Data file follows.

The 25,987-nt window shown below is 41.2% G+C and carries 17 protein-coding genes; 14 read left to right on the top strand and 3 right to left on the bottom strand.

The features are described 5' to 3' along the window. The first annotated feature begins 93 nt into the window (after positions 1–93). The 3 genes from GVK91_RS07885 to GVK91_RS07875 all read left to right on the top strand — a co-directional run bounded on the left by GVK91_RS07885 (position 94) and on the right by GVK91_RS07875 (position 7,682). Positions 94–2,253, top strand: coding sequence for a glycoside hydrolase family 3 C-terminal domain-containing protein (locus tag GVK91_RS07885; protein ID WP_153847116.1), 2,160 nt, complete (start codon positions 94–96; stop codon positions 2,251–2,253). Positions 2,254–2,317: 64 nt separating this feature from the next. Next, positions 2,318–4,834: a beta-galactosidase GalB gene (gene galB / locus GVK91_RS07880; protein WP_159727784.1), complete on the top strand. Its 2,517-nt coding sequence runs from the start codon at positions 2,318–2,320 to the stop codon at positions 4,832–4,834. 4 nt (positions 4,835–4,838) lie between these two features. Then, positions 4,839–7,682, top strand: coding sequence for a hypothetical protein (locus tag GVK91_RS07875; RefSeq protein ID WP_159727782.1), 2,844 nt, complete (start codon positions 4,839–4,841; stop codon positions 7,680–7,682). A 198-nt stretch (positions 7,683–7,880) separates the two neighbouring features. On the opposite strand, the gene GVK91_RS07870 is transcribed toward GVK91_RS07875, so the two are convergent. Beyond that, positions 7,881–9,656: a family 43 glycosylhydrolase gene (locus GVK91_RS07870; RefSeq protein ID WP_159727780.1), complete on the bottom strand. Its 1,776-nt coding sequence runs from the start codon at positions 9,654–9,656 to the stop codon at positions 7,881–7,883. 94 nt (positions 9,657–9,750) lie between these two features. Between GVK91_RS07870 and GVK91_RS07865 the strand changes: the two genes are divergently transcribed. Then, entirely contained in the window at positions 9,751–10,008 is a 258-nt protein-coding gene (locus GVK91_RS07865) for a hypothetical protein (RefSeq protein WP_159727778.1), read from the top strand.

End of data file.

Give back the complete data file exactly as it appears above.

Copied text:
The 25,987-nt window shown below is 41.2% G+C and carries 17 protein-coding genes; 14 read left to right on the top strand and 3 right to left on the bottom strand.

The features are described 5' to 3' along the window. The first annotated feature begins 93 nt into the window (after positions 1–93). The 3 genes from GVK91_RS07885 to GVK91_RS07875 all read left to right on the top strand — a co-directional run bounded on the left by GVK91_RS07885 (position 94) and on the right by GVK91_RS07875 (position 7,682). Positions 94–2,253, top strand: coding sequence for a glycoside hydrolase family 3 C-terminal domain-containing protein (locus tag GVK91_RS07885; protein ID WP_153847116.1), 2,160 nt, complete (start codon positions 94–96; stop codon positions 2,251–2,253). Positions 2,254–2,317: 64 nt separating this feature from the next. Next, positions 2,318–4,834: a beta-galactosidase GalB gene (gene galB / locus GVK91_RS07880; protein WP_159727784.1), complete on the top strand. Its 2,517-nt coding sequence runs from the start codon at positions 2,318–2,320 to the stop codon at positions 4,832–4,834. 4 nt (positions 4,835–4,838) lie between these two features. Then, positions 4,839–7,682, top strand: coding sequence for a hypothetical protein (locus tag GVK91_RS07875; RefSeq protein ID WP_159727782.1), 2,844 nt, complete (start codon positions 4,839–4,841; stop codon positions 7,680–7,682). A 198-nt stretch (positions 7,683–7,880) separates the two neighbouring features. On the opposite strand, the gene GVK91_RS07870 is transcribed toward GVK91_RS07875, so the two are convergent. Beyond that, positions 7,881–9,656: a family 43 glycosylhydrolase gene (locus GVK91_RS07870; RefSeq protein ID WP_159727780.1), complete on the bottom strand. Its 1,776-nt coding sequence runs from the start codon at positions 9,654–9,656 to the stop codon at positions 7,881–7,883. 94 nt (positions 9,657–9,750) lie between these two features. Between GVK91_RS07870 and GVK91_RS07865 the strand changes: the two genes are divergently transcribed. Then, entirely contained in the window at positions 9,751–10,008 is a 258-nt protein-coding gene (locus GVK91_RS07865) for a hypothetical protein (RefSeq protein WP_159727778.1), read from the top strand.